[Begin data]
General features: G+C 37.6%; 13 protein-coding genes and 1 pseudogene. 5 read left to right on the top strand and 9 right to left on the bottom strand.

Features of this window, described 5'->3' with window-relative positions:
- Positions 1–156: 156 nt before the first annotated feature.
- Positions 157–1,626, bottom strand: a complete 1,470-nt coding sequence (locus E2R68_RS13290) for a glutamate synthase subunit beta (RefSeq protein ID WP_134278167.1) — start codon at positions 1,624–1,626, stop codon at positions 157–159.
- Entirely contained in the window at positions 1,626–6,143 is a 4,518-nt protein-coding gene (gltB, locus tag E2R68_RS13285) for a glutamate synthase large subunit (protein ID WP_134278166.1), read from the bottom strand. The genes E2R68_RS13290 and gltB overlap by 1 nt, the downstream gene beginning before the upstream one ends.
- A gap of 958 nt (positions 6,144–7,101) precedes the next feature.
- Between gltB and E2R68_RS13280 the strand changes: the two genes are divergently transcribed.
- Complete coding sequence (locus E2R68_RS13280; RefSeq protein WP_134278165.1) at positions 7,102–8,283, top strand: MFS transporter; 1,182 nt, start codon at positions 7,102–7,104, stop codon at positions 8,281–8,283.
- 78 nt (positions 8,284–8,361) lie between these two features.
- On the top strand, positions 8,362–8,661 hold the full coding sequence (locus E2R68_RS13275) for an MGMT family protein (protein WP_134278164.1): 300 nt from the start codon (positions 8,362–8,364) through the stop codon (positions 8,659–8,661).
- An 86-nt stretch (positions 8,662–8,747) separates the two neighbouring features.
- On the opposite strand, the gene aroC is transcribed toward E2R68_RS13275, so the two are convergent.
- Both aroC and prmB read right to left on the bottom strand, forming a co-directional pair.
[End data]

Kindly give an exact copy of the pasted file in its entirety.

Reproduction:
General features: G+C 37.6%; 13 protein-coding genes and 1 pseudogene. 5 read left to right on the top strand and 9 right to left on the bottom strand.

Features of this window, described 5'->3' with window-relative positions:
- Positions 1–156: 156 nt before the first annotated feature.
- Positions 157–1,626, bottom strand: a complete 1,470-nt coding sequence (locus E2R68_RS13290) for a glutamate synthase subunit beta (RefSeq protein ID WP_134278167.1) — start codon at positions 1,624–1,626, stop codon at positions 157–159.
- Entirely contained in the window at positions 1,626–6,143 is a 4,518-nt protein-coding gene (gltB, locus tag E2R68_RS13285) for a glutamate synthase large subunit (protein ID WP_134278166.1), read from the bottom strand. The genes E2R68_RS13290 and gltB overlap by 1 nt, the downstream gene beginning before the upstream one ends.
- A gap of 958 nt (positions 6,144–7,101) precedes the next feature.
- Between gltB and E2R68_RS13280 the strand changes: the two genes are divergently transcribed.
- Complete coding sequence (locus E2R68_RS13280; RefSeq protein WP_134278165.1) at positions 7,102–8,283, top strand: MFS transporter; 1,182 nt, start codon at positions 7,102–7,104, stop codon at positions 8,281–8,283.
- 78 nt (positions 8,284–8,361) lie between these two features.
- On the top strand, positions 8,362–8,661 hold the full coding sequence (locus E2R68_RS13275) for an MGMT family protein (protein WP_134278164.1): 300 nt from the start codon (positions 8,362–8,364) through the stop codon (positions 8,659–8,661).
- An 86-nt stretch (positions 8,662–8,747) separates the two neighbouring features.
- On the opposite strand, the gene aroC is transcribed toward E2R68_RS13275, so the two are convergent.
- Both aroC and prmB read right to left on the bottom strand, forming a co-directional pair.